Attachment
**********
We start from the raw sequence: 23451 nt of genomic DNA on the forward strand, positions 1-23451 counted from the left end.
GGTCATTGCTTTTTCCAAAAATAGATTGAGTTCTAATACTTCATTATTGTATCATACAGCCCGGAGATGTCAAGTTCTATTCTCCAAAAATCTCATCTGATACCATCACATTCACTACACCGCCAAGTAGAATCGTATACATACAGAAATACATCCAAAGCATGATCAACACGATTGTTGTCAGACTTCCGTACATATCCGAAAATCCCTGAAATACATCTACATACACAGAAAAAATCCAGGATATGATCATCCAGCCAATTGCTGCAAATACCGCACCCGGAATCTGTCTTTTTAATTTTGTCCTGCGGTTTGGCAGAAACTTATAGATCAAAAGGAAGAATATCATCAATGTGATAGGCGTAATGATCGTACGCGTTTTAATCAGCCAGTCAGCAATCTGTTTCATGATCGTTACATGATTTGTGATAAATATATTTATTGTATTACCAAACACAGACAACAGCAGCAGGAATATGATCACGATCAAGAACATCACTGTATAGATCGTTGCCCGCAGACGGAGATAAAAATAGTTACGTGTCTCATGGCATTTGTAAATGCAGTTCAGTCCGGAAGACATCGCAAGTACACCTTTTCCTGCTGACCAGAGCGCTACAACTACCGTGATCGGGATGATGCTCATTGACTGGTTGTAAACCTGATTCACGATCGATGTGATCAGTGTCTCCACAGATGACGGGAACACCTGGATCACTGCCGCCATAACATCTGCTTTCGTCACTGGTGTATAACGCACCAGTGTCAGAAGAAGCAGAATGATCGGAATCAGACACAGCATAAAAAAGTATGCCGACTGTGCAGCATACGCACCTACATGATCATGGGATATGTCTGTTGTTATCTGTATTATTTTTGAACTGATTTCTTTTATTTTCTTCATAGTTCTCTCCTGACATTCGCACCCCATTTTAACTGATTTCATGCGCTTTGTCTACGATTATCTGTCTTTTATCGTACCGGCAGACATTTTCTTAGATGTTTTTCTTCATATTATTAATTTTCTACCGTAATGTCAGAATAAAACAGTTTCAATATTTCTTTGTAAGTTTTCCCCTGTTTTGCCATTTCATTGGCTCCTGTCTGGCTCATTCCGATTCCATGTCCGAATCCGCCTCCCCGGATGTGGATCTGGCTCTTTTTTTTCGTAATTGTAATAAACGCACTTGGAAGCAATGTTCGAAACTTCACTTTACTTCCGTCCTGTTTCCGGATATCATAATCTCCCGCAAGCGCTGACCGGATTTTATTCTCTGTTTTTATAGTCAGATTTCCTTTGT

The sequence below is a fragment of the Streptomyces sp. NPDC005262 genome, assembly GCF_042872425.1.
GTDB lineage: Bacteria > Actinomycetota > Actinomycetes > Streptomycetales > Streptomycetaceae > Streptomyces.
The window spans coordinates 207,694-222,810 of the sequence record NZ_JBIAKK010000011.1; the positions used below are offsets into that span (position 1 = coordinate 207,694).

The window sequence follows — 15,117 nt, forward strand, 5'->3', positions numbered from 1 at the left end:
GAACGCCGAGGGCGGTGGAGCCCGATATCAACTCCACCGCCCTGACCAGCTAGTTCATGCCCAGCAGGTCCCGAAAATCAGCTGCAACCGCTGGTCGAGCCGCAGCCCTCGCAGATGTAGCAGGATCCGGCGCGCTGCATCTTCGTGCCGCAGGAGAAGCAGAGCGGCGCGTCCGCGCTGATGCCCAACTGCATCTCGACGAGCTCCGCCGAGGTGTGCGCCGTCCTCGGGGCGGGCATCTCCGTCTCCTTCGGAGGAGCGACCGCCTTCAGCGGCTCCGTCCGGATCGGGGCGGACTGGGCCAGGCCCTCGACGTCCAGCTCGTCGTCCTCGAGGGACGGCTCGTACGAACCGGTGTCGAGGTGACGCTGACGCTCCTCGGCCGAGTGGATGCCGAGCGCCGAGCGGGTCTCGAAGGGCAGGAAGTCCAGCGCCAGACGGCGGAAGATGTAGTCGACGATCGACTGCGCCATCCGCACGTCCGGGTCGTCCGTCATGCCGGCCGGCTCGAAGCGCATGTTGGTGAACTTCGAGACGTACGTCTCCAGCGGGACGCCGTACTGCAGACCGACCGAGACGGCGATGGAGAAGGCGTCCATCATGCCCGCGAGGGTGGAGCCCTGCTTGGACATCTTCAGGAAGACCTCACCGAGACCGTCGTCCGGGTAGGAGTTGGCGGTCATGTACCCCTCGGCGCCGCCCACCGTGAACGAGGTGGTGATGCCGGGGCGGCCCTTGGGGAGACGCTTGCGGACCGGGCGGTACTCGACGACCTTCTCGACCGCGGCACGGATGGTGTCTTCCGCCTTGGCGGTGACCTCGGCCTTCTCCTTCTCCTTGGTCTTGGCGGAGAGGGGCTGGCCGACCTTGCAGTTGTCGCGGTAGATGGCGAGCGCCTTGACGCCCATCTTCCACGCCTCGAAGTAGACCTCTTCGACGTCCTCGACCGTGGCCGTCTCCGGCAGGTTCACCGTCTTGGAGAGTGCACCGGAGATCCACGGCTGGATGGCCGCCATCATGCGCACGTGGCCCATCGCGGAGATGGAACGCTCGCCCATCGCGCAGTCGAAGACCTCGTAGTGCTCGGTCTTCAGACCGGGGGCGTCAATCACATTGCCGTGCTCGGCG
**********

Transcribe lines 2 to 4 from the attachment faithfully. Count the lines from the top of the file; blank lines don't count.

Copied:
GGTCATTGCTTTTTCCAAAAATAGATTGAGTTCTAATACTTCATTATTGTATCATACAGCCCGGAGATGTCAAGTTCTATTCTCCAAAAATCTCATCTGATACCATCACATTCACTACACCGCCAAGTAGAATCGTATACATACAGAAATACATCCAAAGCATGATCAACACGATTGTTGTCAGACTTCCGTACATATCCGAAAATCCCTGAAATACATCTACATACACAGAAAAAATCCAGGATATGATCATCCAGCCAATTGCTGCAAATACCGCACCCGGAATCTGTCTTTTTAATTTTGTCCTGCGGTTTGGCAGAAACTTATAGATCAAAAGGAAGAATATCATCAATGTGATAGGCGTAATGATCGTACGCGTTTTAATCAGCCAGTCAGCAATCTGTTTCATGATCGTTACATGATTTGTGATAAATATATTTATTGTATTACCAAACACAGACAACAGCAGCAGGAATATGATCACGATCAAGAACATCACTGTATAGATCGTTGCCCGCAGACGGAGATAAAAATAGTTACGTGTCTCATGGCATTTGTAAATGCAGTTCAGTCCGGAAGACATCGCAAGTACACCTTTTCCTGCTGACCAGAGCGCTACAACTACCGTGATCGGGATGATGCTCATTGACTGGTTGTAAACCTGATTCACGATCGATGTGATCAGTGTCTCCACAGATGACGGGAACACCTGGATCACTGCCGCCATAACATCTGCTTTCGTCACTGGTGTATAACGCACCAGTGTCAGAAGAAGCAGAATGATCGGAATCAGACACAGCATAAAAAAGTATGCCGACTGTGCAGCATACGCACCTACATGATCATGGGATATGTCTGTTGTTATCTGTATTATTTTTGAACTGATTTCTTTTATTTTCTTCATAGTTCTCTCCTGACATTCGCACCCCATTTTAACTGATTTCATGCGCTTTGTCTACGATTATCTGTCTTTTATCGTACCGGCAGACATTTTCTTAGATGTTTTTCTTCATATTATTAATTTTCTACCGTAATGTCAGAATAAAACAGTTTCAATATTTCTTTGTAAGTTTTCCCCTGTTTTGCCATTTCATTGGCTCCTGTCTGGCTCATTCCGATTCCATGTCCGAATCCGCCTCCCCGGATGTGGATCTGGCTCTTTTTTTTCGTAATTGTAATAAACGCACTTGGAAGCAATGTTCGAAACTTCACTTTACTTCCGTCCTGTTTCCGGATATCATAATCTCCCGCAAGCGCTGACCGGATTTTATTCTCTGTTTTTATAGTCAGATTTCCTTTGT

The sequence below is a fragment of the Streptomyces sp. NPDC005262 genome, assembly GCF_042872425.1.
GTDB lineage: Bacteria > Actinomycetota > Actinomycetes > Streptomycetales > Streptomycetaceae > Streptomyces.